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[links] Link salad wakes up in Houston, wonders what the heck happened - Lakeshore — LiveJournal
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Jay Lake
Date: 2013-03-02 04:28
Subject: [links] Link salad wakes up in Houston, wonders what the heck happened
Security: Public
Tags:christianists, climate, cool, funny, green, guns, healthcare, language, links, nature, personal, politics, religion, sex, stories, trains, weird
My Green novelette "A Stranger Comes to Kalimpura" is now available at Subterranean Online — It concerns an older Green, and an outside context problem.

Frank's Compulsive Guide to Postal Addresses: Britain and Ireland — Obsessive doesn't even begin to cover it. (Via Daily Idioms, Annotated.)

LOL, texting, and txt-speak: Linguistic miraclesA linguist surprises the TED crowd; apparently txt-speak really is special.

Should sex be like jazz?

M-497 Black Beetle — Wow. Just wow. Talk about your hurtling fever train.

How to Spend 47 Hours on a Train and Not Go Crazy

Screech Owl Cam’ is Down — Oi. My friend Chris Johnson has been frozen out of his long-term bird education project.

After Initial Problems, SpaceX Dragon Now Looking Good On Orbit

Volcanic eruptions halted global warming during 2000-10

A Mother's Death Tested Reporter's Thinking About End-Of-Life Care — (Via Jennifer Danvers.)

Taking on Creeping Creationism in Public Schools The US will fall behind other countries in bio-technology if this wave of obscurantism is allowed to continue. And, note that biotech jobs are increasing, but concentrated in seven states. They are the ones where anti-evolution thinking is unpopular among the public, and they emphatically do not include Louisiana, which limps along with among the worst poverty, employment and health rankings among US states.

Obama’s 'Jedi mind meld' reference ridiculed by sci-fi fans — Oops.

Vigilante Walmart shopper shoots at shoplifter, hits 3 cars, almost hits innocent — Yep. More guns. Definitely need more of this kind of responsible citizen protecting us all. What could possibly go wrong?

QotD?: Oilers much?

Writing time yesterday: 1.0 hours (1,000 new words to draft complete on the current nonfiction project at 7,900 words, plus some light editing.)
Hours slept: 7.5 hours (solid)
Body movement: 0.0 hours (traveling)
Weight: n/a (traveling)
Number of FEMA troops on my block converting golf course to concentration campsi: 0
Currently reading: Pyramids by Terry Pratchett

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Gary Emenitove
User: garyomaha
Date: 2013-03-02 14:17 (UTC)
Subject: (no subject)
Although I very much disliked the title, thanks for sharing "How to Spend 47 Hours on a Train and Not Go Crazy."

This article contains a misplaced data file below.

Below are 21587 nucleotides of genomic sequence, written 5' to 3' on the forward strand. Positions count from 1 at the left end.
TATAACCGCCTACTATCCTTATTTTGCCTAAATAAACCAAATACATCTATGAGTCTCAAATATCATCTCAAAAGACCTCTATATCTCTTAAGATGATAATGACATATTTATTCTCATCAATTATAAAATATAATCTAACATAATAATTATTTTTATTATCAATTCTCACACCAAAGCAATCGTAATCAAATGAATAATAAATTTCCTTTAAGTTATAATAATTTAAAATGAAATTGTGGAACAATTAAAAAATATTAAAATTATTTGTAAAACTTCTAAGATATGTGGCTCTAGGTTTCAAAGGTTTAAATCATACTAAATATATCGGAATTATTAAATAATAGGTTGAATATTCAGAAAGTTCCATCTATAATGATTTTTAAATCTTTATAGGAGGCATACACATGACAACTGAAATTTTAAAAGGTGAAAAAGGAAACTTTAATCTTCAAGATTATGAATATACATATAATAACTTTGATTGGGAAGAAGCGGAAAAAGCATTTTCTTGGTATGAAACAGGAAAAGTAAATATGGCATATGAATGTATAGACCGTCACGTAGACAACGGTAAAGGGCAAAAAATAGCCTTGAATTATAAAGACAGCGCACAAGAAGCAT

I have never heard the term "GERF" before.

I would like to meet Steve King. He likes transportation and lemon meringue pie -- my kind of guy!
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User: daveraines
Date: 2013-03-02 15:41 (UTC)
Subject: (no subject)
Re: Jedi Mind-meld

If George Takei is okay with it, I'm okay with it.

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They Didn't Ask Me: metroliner
User: dr_phil_physics
Date: 2013-03-02 16:43 (UTC)
Subject: (no subject)
I've always loved the story of M-497. In fact just the other week I found a new photo on the web with a side view. And the official New York Central film. The test begins at the 7:05 mark and it really takes off at the 8:30 mark.

Amazes me that the PRR/DOT Metroliner tests at 160mph and the United Aircraft/New Haven/DOT TurboTrain tests at 170mph were done on continuously welded rail, while the M-497 test in Ohio was well-maintained standard bolt joined rails. At 183mph. (GRIN)

The Budd RDC-3 uses a direct drive diesel truck engine -- I am told the first test was cancelled when they forgot to disconnect the drive shafts. From the video, it looks like they used the jet engined M-497 to haul the rest of the people and gear out to the test area -- New York Central was cheap, practical, and, like its flagship 20th Century Limited, could do things with style.

Dr. Phil

Edited at 2013-03-02 04:44 pm (UTC)
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Jay Lake
User: jaylake
Date: 2013-03-04 17:25 (UTC)
What I cannot figure out is whether that was ever going to be fuel efficient?
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User: mmegaera
Date: 2013-03-02 19:02 (UTC)
Subject: (no subject)
Only 47 hours? Hah. Back in 1990, I took a train trip that was rather like the one those German Baptist women took. Caught the Cardinal in Kentucky (the closest station to the small town in SE Ohio where I was living at the time), took it to Chicago, where I boarded the Desert Wind to Los Angeles via Denver, Salt Lake City, and Las Vegas, then the Coast Starlight to the Bay Area, Oregon and Seattle, then the Empire Builder back to Chicago and the Cardinal back to Kentucky. All in the space of a month.

The ostensible reason was to visit my three sisters in California who I hadn't seen in ten years and to visit my parents who were living in Oregon at the time, hence the train instead of flying -- buying a railpass was a lot cheaper than all those flights would have been -- but the main reason so far as I was concerned was to make the trip, and to spend some time in the Northwest (I spent a week in western Washington).

It was one of those events in my life that I dated things from for years on either side. I'd love to do it again.

That article brought back some really good memories. His descriptions were just right.
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January 2014
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